Gamification is predominantly effective when used in online training or eLearning programs. Organizations have realised that they need to go that extra mile to grab the attention of their learners and ‘pull’ them to trainings rather than compel them to participate. Gamification has a host of paybacks for learning and L&D professionals are now fully leveraging them for employee trainings.
1. It keeps learners engaged
Learner engagement is one of the most important criteria of any learning. If the training focuses on very serious topics, gamification is a great way to grab the attention of learners and keep them engaged. It allows learners to interact with the environment and the game elements ensure that learners have something they can identify with and have fun as well.
2. It improves knowledge retention
What is the use of a learning program if learners forget every single aspect of it once they leave the room? With gamification, since the process becomes fun, it elicits active participation from learners which means they are able to understand and retain the knowledge gained during the process. They may also be able to learn how to apply it in real life scenarios which helps better retention.
3. It ensures success and completion of training
Gamification when designed in the right manner can go a long way in bringing out positive results through the training. It creates great impact and since learners are engaged, there are chances that they will voluntarily complete the training program rather than forcefully take it.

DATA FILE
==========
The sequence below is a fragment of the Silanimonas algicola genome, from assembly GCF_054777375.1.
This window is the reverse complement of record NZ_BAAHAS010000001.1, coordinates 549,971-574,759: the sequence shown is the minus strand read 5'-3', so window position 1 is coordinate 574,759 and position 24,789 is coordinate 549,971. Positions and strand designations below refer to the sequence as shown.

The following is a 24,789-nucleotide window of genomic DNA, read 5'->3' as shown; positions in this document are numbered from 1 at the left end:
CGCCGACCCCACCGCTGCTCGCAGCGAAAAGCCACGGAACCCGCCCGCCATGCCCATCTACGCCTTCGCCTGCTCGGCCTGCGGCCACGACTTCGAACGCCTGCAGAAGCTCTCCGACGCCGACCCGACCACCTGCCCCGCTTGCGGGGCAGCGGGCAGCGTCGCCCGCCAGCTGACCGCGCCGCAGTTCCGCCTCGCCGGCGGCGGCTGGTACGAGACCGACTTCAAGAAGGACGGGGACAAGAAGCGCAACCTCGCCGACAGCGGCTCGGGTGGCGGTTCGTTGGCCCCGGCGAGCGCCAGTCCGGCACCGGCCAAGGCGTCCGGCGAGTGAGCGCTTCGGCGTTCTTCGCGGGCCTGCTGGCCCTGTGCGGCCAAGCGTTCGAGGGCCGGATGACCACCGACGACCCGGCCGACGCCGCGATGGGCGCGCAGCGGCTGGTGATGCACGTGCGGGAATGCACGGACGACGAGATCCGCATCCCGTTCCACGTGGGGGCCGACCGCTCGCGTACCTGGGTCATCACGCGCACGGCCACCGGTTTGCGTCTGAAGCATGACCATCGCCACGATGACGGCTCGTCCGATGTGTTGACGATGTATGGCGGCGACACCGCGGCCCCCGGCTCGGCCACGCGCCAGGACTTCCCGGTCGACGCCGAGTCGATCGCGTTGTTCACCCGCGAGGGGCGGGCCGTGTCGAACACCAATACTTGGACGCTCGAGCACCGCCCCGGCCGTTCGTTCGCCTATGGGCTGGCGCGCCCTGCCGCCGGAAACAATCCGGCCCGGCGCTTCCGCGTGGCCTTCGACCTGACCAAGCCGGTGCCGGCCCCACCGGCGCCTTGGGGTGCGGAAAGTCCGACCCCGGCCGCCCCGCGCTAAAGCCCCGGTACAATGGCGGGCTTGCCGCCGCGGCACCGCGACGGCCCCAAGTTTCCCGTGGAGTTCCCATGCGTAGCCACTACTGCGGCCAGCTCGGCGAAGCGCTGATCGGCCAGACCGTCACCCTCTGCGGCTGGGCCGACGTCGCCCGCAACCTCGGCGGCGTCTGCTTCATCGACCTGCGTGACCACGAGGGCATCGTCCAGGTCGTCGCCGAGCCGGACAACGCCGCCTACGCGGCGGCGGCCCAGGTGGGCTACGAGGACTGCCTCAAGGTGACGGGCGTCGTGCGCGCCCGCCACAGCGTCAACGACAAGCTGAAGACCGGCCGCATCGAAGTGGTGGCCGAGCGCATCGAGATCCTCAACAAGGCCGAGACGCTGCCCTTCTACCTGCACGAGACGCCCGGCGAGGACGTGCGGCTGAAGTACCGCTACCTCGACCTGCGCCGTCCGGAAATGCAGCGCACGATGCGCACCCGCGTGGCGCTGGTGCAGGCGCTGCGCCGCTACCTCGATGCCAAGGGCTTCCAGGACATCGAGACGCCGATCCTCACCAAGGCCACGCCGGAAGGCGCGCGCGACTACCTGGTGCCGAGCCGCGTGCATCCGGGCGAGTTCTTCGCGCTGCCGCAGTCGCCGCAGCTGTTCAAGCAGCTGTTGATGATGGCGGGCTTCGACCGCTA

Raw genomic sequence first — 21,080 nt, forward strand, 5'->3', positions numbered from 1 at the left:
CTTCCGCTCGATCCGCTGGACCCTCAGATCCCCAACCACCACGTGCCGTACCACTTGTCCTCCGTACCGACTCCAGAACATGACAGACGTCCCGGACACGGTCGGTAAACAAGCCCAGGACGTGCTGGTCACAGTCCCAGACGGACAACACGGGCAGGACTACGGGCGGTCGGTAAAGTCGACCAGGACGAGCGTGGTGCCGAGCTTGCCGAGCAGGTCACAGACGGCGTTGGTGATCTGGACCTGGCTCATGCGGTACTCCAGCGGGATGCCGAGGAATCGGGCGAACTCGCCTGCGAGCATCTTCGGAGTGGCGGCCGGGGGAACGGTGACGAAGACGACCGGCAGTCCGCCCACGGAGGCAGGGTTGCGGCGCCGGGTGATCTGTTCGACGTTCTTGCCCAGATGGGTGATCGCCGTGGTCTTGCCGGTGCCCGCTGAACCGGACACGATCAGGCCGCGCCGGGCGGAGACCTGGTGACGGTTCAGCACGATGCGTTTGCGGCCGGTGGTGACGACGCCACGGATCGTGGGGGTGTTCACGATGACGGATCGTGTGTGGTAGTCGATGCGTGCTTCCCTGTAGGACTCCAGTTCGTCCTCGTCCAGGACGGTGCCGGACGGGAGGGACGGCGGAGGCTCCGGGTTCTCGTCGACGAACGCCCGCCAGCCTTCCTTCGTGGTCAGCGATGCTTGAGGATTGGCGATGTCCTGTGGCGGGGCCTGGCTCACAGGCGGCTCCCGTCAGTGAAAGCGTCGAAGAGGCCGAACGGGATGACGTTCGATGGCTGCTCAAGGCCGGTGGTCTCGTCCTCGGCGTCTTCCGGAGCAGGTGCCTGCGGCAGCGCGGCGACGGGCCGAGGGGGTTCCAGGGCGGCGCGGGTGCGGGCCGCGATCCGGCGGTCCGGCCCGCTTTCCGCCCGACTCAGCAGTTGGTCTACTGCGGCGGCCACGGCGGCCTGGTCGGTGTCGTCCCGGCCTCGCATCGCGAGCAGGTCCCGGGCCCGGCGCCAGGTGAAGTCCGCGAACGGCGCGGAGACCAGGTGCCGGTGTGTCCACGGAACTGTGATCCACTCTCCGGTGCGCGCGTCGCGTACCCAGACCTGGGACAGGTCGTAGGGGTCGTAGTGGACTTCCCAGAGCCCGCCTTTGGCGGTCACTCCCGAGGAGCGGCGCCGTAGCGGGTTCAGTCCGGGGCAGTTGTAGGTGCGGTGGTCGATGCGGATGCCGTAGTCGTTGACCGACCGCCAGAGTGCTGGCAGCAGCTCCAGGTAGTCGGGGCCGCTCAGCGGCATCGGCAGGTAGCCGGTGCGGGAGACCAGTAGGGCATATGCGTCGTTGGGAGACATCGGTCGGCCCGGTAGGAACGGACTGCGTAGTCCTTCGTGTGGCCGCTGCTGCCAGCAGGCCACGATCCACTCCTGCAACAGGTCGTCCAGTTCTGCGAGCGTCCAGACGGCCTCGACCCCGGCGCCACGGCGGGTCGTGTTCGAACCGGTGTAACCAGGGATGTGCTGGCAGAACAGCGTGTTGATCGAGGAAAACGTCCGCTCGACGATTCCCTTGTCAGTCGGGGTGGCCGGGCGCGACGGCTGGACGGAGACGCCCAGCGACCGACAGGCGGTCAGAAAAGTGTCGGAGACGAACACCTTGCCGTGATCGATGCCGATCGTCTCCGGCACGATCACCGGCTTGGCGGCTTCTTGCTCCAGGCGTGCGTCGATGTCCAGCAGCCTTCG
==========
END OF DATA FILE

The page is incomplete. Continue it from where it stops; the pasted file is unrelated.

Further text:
Gamification and LMS
Gamification in LMS is one of the best combinations that can boost learning interventions. Organizations can study their user groups thoroughly and then create a gamified strategy, involving the platform and the content, to engage their users. Also, this strategy needs to evolve continuously to challenge users from time to time. Combining game-based interaction with an LMS is one of the best bets for L&D departments to deliver meaningful learning/ training in an innovative way to drive results. Here’s how LMS and Gamification can go hand in hand.
In conclusion, the power gamification in eLearning is immense to drive learning outcomes by engaging learners and ensuring they are able to apply the knowledge acquired trough trainings. And gamification done in the right way can actually transform a company’s eLearning strategy.
To know how you can boost learner engagement and motivation by using an LMS, talk to us.
With over 13+ years of work experience in marketing and corporate communications, Pranjalee heads the Marketing function; planning, strategizing and executing marketing campaigns, product releases, and strategic and tactical marketing activities. An advocate of inbound marketing, she demonstrates expertise in creative copy writing, integrated marketing communications and digital marketing. Prior to this, Pranjalee has worked for some of the leading ad agencies in Pune in various capacities and holds a Bachelor’s degree in Engineering and Master’s in Business Management. She is deeply influenced by Typography and holds keen interest in advertising, media and communication.
Connect with her on LinkedIn.